Random Perl 6 syntax rant

Andy Wardley abw at wardley.org
Wed Apr 2 09:02:10 BST 2008

Simon Wistow wrote:
> So clearly annotating a variable with a type is useful - the question is 
> where along the spectrum you want to lie - full on verbosity or minimal 
> decoration.

The most important benefit of Perl's sigils is that they clearly differentiate
variable namespace from keyword namespace.

For example, Perl 5.10 added the 'say' keyword, safe in the knowledge that
it wouldn't trip up any users who happened to be using a variable of the same
name, because  'say' != '$say'.  Of course, this doesn't help anyone who has a
say() subroutine defined, but that's a different kettle of &fish.

But as far as I'm concerned (and I admit my opinion is polarised on this),
that's the only real benefit.  I tend to use references in my code so most
of my data items are scalars, even if they hold references to lists or hashen.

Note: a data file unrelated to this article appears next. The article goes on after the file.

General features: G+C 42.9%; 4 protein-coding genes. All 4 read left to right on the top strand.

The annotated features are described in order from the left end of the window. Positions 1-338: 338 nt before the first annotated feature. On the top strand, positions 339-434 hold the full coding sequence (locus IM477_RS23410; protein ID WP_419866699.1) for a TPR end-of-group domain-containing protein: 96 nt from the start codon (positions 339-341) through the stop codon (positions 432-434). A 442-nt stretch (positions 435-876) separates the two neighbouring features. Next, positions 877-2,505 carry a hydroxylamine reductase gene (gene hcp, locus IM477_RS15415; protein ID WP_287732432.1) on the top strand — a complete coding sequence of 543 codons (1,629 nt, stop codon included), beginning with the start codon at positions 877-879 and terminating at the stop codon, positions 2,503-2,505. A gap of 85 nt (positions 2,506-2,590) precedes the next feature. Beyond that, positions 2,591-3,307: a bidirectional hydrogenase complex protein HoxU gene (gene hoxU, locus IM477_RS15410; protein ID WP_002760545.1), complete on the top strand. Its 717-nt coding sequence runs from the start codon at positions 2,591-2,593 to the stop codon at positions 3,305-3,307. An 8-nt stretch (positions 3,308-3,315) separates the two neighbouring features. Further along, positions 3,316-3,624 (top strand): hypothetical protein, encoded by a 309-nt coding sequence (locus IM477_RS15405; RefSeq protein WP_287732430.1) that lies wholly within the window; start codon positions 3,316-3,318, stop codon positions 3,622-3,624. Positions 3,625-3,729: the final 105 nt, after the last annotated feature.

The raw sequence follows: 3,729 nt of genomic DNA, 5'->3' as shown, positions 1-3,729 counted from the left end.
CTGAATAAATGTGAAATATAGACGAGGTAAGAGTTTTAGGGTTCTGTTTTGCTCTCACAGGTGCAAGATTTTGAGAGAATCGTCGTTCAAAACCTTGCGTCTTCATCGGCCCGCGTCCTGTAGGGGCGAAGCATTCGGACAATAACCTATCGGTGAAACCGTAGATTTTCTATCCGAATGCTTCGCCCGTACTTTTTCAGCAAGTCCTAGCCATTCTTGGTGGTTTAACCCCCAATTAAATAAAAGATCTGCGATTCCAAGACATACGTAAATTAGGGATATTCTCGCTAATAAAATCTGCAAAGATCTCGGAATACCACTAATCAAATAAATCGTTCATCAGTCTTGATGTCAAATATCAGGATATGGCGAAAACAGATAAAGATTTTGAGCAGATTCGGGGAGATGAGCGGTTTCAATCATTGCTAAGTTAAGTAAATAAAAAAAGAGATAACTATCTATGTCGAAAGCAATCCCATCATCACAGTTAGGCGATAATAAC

my $item = 'foo';
    my $list = [ ];
    my $hash = { };

So for me, @ and % are really only used to expand my references to the right

   $a = [ @$list ]
   $b = { %$hash }

I guess I think of them more as operators than sigils.

> I suppose the only way to simplify them would be to make all subroutines 
 > pass-by-reference and simplify down to
>         @array
>         @array[0]

I would make that:

    $array         # the array
    $array[0]      # zeroth item in array
    @array         # all items in array

Note that this implies Highlander Variables - there can be only one '$array',
with '@array' and '%array' meaning what we currently know as '@$array' and

> And is that = a sigil or an operator? 

Or the start of a POD directive?  ;-)


More information about the london.pm mailing list